Difficult grandmothers have trouble distinguishing between the role of a parent and the role of a grandparent. That's why they are often the meddlers of the family. | Source

3. She plays favorites with the grandchildren.

In this scenario, one grandchild (or several) are deemed "worthy" while the others are not.

It can be expressed in a myriad ways, but most notably, it shows in verbally comparing the children, making unfair judgements and choosing the "winner" of the family based on some superficial characteristic.

This is a form of emotional abuse. It can seriously damage a child's self esteem, especially if it's tolerated by other family members. If you have a grandma who does that to your kid(s), for the love of god keep them away from her.

4. She tells your kids inappropriate or hurtful things.

She might use your kids to say passive-aggressive things to you ("Sorry Jane, Mommy won't let us go to the mall") or she will make indirect requests to make her grandchildren do what she wants them to do ("Grandma will be sad if you won't come visit me tomorrow").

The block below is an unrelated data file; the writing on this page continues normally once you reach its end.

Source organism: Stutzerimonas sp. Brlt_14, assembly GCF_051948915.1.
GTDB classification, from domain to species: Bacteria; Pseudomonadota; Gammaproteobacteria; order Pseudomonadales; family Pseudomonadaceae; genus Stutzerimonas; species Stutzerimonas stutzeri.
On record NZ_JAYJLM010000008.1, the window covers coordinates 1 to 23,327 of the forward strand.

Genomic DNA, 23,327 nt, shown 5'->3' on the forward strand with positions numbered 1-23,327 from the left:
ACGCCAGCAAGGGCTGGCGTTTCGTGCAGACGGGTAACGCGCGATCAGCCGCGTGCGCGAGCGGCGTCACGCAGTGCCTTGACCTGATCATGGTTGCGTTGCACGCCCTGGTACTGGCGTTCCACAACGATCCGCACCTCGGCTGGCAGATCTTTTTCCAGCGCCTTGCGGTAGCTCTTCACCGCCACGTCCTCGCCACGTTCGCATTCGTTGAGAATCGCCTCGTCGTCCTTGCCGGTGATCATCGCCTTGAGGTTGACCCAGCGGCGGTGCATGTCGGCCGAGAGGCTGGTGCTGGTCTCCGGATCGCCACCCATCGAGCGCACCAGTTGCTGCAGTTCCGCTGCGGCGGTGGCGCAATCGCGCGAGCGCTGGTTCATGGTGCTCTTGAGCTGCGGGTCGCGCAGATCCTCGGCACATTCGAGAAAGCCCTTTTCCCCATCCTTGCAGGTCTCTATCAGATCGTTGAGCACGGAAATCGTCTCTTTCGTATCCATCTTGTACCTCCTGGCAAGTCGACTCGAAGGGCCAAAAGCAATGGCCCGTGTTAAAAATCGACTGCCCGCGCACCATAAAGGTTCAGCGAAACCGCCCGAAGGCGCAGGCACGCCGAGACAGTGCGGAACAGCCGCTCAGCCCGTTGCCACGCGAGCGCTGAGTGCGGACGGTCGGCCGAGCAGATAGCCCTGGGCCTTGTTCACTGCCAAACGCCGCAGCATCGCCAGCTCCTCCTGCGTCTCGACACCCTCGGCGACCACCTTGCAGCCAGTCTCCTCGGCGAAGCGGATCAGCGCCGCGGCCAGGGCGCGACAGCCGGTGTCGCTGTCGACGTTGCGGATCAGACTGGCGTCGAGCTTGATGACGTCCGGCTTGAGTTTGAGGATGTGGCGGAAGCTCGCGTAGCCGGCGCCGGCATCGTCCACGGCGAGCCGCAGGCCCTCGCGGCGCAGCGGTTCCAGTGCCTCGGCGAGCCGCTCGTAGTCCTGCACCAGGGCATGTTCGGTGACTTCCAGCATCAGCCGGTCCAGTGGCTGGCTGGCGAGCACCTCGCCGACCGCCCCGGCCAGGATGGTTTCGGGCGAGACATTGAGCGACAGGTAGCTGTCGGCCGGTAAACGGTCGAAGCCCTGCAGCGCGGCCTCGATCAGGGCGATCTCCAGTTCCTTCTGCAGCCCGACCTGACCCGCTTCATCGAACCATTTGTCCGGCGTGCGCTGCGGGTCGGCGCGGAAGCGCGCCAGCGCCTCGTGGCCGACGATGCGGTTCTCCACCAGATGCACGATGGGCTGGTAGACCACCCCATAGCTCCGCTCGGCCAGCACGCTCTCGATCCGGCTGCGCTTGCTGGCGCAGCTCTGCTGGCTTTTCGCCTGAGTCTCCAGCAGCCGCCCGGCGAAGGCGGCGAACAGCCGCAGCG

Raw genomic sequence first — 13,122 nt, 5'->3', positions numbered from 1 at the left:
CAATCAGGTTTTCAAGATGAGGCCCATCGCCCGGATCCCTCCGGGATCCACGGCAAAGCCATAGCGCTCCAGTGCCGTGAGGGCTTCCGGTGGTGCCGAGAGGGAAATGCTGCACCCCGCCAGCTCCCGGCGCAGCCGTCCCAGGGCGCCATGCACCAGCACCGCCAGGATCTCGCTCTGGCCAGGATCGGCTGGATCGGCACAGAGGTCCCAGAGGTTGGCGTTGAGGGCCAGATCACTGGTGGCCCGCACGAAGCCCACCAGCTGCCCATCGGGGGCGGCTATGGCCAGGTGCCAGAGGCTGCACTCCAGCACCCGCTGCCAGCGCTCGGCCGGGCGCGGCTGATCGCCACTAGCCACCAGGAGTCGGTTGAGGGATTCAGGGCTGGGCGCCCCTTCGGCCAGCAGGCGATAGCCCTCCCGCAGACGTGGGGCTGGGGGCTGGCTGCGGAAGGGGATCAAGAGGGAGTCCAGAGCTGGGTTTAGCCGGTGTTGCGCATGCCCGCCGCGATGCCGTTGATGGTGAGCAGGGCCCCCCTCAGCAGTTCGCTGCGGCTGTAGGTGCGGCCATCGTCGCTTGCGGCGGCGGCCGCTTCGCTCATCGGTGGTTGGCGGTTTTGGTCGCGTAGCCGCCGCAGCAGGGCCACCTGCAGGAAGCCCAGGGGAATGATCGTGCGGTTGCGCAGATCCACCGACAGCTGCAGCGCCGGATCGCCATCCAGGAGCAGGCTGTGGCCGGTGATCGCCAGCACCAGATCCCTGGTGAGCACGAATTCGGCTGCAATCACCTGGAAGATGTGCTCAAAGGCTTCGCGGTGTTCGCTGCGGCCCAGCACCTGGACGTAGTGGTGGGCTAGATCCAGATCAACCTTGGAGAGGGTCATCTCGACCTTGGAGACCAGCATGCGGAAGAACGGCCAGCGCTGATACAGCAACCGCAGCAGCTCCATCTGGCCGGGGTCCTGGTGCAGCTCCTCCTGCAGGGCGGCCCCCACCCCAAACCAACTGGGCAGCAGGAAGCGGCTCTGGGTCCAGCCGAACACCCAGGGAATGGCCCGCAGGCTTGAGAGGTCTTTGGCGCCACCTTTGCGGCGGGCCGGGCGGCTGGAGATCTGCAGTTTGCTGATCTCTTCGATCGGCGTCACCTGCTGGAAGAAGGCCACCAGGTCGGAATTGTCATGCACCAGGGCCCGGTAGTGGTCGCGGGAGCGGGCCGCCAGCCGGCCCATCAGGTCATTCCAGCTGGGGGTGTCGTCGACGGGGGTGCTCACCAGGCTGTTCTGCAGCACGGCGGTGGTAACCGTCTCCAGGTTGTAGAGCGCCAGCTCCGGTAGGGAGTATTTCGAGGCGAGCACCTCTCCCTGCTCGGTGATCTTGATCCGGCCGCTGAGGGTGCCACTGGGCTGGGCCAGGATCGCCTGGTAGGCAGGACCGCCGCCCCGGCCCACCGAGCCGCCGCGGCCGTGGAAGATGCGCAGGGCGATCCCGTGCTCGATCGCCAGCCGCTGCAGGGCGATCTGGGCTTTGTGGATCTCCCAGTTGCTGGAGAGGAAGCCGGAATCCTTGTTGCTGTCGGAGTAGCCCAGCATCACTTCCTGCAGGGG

Worse yet, she may be telling them things that undermine their self-esteem, their happiness and their identity. Just like her children, her grandchildren are the extensions of her, so she will do whatever she can to mold them into something she can find "worthy" of representing her.